SALES rose 1.1 per cent in February, seasonally adjusted, after a 1.8 per cent gain in January, the Housing Industry Association new home sales report shows.
An 11.1 per cent leap in multi-unit dwelling sales drove the monthly result, more than offsetting a 1.3 per cent dip in house sales.
Although houses used to be the most common type of home in metropolitan regions, HIA chief economist Harley Dale said this had changed in the past four years with sales of flats, townhouses and semi-detached homes at all-time highs.
He said the construction of apartment blocks of at least three storeys accounted for a quarter of new home sales in 2014, compared to just five per cent two decades ago.
"When it comes to housing, the Australian dream has typically been characterised as a house in the suburbs, on a quarter-acre block, a lawn in the back yard with a hills hoist, and an Australian made car (or two) in the driveway," Dr Dale said.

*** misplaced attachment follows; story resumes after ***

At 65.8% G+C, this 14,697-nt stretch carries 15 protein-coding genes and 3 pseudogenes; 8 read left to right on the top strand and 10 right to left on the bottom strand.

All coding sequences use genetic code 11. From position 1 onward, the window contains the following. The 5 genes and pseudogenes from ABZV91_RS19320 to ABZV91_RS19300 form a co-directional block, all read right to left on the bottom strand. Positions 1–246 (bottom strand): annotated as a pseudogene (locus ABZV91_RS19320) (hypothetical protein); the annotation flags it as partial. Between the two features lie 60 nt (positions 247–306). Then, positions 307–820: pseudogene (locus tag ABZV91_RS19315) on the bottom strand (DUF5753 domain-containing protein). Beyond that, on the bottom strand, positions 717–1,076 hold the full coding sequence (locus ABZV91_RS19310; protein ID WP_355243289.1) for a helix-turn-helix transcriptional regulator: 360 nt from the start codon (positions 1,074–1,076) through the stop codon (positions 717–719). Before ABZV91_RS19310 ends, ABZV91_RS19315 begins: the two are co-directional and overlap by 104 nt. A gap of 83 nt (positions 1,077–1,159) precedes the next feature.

"Australian society is becoming increasingly diverse and we will continue to change. In a few years there won't even be any new Australian-made cars to park in our driveways."
The February surge in new homes sales coincided with the Reserve Bank cutting the cash rate for the first time in 18 months, to a new record low of 2.25 per cent.
CommSec economist Savanth Sebastian said the demand from property investors was fuelling demand for the construction of multi-unit blocks.
Separate figures released on Tuesday showed housing loans for investors lifted 10.1 per cent in the year to February.
"It's clear that investors are driving the property market and no doubt they are particularly supporting the new developments and the new unit blocks that are going up," he said.
"It's driven by the change in demographics across the Australian landscape it's also the ageing population that is downsizing their homes."
Demand for traditional detached houses is mixed across the country.
Dr Dale said while there was modest growth in Queensland and Victoria, sales were declining in NSW and Western Australia, once the key drivers of the house construction growth.
He said the inconsistencies around the country were more to do with the availability of land, ability to get permission to build and the different policies of state governments.
"These represent bottlenecks that constrain the industry in providing much-needed additional detached houses," Dr Dale said.